By Shay Stinson

Childhood obesity effects physical and social health which makes it a very complex disease. Photo by Marie Michele Bouchard

Overtime, nutritional guidelines for children have changed. We once believed three square meals a day was all a child needed for balanced nutrition and that, because children grow so quickly, there was no need to closely monitor their nutrition. Now, science and medicine can provide more in-depth information on health and wellness than ever before, improving our guidelines for nutrition. 

We now know that nutrition plays a major role in behavior and properly developing cognitive functions in children. A proper balance of nutrients such as iron and folic acid can ensure brain functioning and development in the early years of growth. Poor nutrition and socioeconomic food disparities are known contributors to childhood obesity. Childhood obesity can trigger an onset of physical and emotional issues with detrimental outcomes like depression and anxiety.

According to data from a 2015 – 2016 Centers for Disease Control (CDC) report, “for children and adolescents age 2 to 19 years old, the prevalence of obesity was at 18.5% and affected about 13.7 million children and adolescents. For children aged 2 to 5, obesity prevalence was at 13.9%. Youth aged 6 to 11, experienced obesity at 18.4%. Lastly, 20.6% of teens aged 12 to 19 were obese.” Furthermore, childhood obesity is also more common among certain populations. 

Youth that struggle with obesity often cry out for support in ways that go ignored. | Photo by Dollar Gill

Potential health concerns like high blood pressure and diabetes due to poor nutrition and childhood obesity, can be easy to identify, especially with the use of regular doctor visits and wellness checks. There is also an emotional burden of childhood obesity that may be overlooked. Childhood obesity can lead to and be caused by emotional stress, depression, bullying, or low self-esteem. These factors can lead a child becoming a bully, becoming suicidal, and acting out physically.  

Social norms and weight-based discrimination don’t allow much social acceptance for children suffering from childhood obesity. Parents and caregivers can play an active role in listening and being emotionally supportive to children that are living with obesity. Reinforce that their feelings are valid and that you have space for their concerns. Obesity is a disease and it is not an easy fix. Make sure you’re supporting your children’s health goals for the long haul and not just temporarily treated for something that can have longterm effects.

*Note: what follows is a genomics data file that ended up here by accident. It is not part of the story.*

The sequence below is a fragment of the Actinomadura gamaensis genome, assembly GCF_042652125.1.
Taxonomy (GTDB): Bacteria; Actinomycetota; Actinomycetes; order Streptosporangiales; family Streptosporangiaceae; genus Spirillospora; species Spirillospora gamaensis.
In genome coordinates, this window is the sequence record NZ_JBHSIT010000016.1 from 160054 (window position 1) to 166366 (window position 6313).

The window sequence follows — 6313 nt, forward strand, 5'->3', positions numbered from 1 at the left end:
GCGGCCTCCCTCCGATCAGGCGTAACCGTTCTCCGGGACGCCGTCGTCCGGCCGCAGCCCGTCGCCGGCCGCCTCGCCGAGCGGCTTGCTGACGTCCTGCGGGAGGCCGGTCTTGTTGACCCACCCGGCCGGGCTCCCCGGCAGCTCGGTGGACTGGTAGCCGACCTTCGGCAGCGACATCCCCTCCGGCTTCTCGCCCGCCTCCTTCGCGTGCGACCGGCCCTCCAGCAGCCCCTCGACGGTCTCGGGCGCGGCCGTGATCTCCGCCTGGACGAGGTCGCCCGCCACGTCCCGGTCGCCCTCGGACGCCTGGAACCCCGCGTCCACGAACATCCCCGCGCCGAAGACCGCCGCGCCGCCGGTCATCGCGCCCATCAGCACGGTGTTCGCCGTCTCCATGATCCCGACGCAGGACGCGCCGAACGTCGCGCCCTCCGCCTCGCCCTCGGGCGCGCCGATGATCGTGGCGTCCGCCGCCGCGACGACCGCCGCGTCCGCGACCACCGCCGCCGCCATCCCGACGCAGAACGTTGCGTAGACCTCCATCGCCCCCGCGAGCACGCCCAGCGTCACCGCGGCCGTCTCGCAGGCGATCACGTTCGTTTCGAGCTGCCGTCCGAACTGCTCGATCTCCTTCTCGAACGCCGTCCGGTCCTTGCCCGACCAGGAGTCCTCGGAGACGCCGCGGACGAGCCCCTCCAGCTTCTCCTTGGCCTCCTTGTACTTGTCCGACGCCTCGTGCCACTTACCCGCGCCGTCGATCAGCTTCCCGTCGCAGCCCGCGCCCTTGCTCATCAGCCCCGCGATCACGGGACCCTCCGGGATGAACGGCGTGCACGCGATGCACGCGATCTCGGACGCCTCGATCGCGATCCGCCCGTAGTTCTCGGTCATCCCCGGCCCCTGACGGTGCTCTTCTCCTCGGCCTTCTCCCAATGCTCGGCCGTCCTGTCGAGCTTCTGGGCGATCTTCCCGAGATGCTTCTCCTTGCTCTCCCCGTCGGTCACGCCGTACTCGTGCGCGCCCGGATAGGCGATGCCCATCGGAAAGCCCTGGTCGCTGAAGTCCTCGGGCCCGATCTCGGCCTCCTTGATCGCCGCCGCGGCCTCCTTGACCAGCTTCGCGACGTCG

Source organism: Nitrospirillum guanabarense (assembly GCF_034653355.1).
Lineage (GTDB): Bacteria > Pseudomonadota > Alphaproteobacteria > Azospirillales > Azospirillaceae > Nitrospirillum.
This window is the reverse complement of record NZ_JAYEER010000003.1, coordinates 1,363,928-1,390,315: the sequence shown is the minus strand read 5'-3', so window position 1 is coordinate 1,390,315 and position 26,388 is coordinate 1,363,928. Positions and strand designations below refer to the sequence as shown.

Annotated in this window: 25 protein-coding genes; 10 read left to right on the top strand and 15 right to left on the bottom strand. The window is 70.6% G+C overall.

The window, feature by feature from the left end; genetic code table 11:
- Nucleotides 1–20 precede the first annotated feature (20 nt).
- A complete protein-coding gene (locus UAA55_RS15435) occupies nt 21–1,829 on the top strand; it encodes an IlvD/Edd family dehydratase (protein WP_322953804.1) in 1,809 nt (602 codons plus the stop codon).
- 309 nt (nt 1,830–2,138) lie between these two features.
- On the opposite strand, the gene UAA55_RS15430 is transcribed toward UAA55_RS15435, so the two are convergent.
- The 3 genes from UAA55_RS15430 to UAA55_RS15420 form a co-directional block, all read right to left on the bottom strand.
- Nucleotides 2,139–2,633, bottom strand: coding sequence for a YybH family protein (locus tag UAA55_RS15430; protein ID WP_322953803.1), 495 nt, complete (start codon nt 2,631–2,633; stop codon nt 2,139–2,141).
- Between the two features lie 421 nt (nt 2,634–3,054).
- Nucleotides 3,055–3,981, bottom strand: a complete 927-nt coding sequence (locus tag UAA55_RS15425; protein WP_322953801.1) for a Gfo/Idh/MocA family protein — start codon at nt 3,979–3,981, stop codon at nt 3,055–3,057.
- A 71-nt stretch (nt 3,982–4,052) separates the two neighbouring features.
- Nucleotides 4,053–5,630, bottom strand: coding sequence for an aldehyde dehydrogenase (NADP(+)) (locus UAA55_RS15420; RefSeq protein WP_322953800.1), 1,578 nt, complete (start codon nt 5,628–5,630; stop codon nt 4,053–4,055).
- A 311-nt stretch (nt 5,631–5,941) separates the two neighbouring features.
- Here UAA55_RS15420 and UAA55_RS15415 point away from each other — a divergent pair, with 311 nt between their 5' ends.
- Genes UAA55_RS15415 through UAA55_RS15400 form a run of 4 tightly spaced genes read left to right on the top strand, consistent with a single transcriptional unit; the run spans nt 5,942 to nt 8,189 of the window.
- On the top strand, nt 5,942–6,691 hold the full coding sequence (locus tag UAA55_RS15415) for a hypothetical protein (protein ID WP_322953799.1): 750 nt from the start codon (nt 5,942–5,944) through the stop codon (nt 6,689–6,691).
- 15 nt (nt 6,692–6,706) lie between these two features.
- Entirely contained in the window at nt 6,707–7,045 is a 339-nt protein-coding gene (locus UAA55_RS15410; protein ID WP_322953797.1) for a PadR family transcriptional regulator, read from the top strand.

Parents and supporters can be great role models for fighting childhood obesity by getting out there and joining the fun! | Photo by Rafaela Biazi

Ideally, the overall goal would be to prevent or overcome childhood obesity with the use of great nutritional plans and goals, as well as, regular physical activity. Keeping children physically active is an easy way to combat childhood obesity. There are many activities that appeal to various age groups like team sports, individual sports, and competitive leagues. Give your child options and see what they’re interested in. Be supportive of the physical extracurricular activity they choose. 

Here are a few ways to get your child active and moving and to encourage physical activity: 

  1. Make nutrition fun! Get them involved in meal planning. Continue to make family favorites with a healthy twist.  
  2. Turn off technology. For at least an hour a day, unplug and take a walk.
  3. Consult with a nutritionist and doctor for recommendations. 
  4. Be a role model. Get outside and play with your children. 
  5. Keep it simple. Overplanning will overwhelm you. Hopscotch, jump rope, and basketball are a few straightforward activities.  

 

 

 

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